By Allan Eckert
Based on a true, but little-known, episode in Daniel Boone's life. Eckert recreates the legendary frontiersman's severest test, the trial for his life at Boonesborough in 1778. A captain during the Revolutionary War, Boone faces a court-martial and hanging for such high crimes as betraying his command to the Indians, conspiring to surrender Boonesborough, consorting with the enemy, and accepting favors from the British.
Based on a true, but little-known, episode in Daniel Boone's life, Allan Eckert's first full-length novel re-creates the legendary frontiersman's severest test-the trial for his life at Boonesborough in 1778. A captain during the Revolutionary War, Boone faces court-martial and hanging for such high crimes as betraying his command to the Indians, conspiring to surrender Boonesborough, consorting with the enemy, and accepting favors from the British. And Boone pleads guilty to all of the actions detailed in the charges against him.
But he also pleads not guilty to the charge of treason, and to the amazement of the court, he insists on defending himself-disregarding the advice of experienced legal counsel in favor of a plan only he himself knows.
Strong, seemingly irrefutable evidence is added to the prosecution's case with each witness. To a man, they corroborate the capture of Boone and his company by Shawnee Indians, Boone's preferential treatment in the Indian camp, his negotiations with the Shawnee chief and the British Commandant in Detroit to surrender Boonesborough, his suspicious conduct during the recent heavy siege of the village, and his adoption by the Shawnees.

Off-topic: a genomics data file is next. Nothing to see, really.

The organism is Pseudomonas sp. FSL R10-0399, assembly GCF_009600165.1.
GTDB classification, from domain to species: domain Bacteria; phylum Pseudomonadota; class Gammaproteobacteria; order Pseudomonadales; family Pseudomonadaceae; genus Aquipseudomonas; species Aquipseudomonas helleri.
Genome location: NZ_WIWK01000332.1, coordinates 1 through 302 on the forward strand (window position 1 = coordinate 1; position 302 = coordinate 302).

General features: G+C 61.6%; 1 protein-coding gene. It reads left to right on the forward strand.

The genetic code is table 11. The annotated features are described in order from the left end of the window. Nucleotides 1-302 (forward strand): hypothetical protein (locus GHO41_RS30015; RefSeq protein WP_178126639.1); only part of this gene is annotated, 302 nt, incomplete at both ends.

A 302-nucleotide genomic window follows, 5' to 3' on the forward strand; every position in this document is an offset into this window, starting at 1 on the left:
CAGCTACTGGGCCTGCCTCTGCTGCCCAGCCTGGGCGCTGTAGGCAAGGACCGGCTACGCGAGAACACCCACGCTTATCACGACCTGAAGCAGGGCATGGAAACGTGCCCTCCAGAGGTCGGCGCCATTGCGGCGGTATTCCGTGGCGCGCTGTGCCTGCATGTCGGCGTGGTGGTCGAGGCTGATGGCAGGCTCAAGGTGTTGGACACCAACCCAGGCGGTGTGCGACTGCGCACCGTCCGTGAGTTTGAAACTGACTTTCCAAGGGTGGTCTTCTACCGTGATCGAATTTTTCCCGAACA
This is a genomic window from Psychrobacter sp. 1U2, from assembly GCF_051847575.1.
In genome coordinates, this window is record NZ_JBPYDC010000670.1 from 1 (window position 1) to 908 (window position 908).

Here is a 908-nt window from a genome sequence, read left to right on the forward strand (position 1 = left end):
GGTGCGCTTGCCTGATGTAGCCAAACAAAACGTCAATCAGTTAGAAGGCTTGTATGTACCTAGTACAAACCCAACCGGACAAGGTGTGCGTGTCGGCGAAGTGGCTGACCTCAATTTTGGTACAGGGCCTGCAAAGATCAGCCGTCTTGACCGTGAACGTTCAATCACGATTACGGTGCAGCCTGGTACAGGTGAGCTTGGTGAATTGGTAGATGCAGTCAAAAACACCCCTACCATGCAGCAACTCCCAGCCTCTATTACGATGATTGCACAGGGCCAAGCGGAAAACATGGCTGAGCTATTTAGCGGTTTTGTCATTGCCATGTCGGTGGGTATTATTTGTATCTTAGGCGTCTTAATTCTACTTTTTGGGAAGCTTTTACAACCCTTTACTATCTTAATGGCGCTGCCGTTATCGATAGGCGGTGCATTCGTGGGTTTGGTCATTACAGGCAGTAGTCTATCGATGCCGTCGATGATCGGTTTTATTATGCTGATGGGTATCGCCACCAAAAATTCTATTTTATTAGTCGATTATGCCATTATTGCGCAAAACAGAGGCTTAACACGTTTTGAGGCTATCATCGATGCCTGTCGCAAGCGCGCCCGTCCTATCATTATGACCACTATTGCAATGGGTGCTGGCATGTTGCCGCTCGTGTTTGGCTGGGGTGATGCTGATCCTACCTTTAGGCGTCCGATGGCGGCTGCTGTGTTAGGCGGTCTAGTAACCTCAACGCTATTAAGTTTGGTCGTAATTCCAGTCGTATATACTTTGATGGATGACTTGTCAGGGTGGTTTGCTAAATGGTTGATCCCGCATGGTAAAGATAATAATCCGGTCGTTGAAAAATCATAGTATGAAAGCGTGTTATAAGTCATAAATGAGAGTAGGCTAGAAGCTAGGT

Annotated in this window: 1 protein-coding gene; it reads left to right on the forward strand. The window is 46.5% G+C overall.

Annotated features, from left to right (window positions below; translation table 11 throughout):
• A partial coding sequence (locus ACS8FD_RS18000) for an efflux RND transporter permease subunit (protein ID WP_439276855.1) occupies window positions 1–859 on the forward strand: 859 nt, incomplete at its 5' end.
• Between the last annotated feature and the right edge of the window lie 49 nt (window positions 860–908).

Finally, confronted by almost certain conviction and an embittered hostile gallery of settlers who once trusted him, Boone mounts his defense.
Allan W. Eckert supports this rousing, highly suspenseful story of the famous frontier hero with a historian's attention to the facts of the trial and a novelist's sure feeling for the danger and adventure of the eighteenth-century American wilderness. Whether capturing the rough speech of a frightened settler or weighing the patience and hunter's cunning of Daniel Boone, the author commands the same narrative power that distinguishes the six books in his Winning of America series.
About the author:
Allan W. Eckert, seven-time Pulitzer Prize nominee, has written 39 books, including his award-winning Incident at Hawk's Hill and The Frontiersmen, plus numerous other historical narratives, novels and non-fiction works, as well as books for young adults and children. He also wrote scripts for the very successful television series Wild Kingdom for ten years.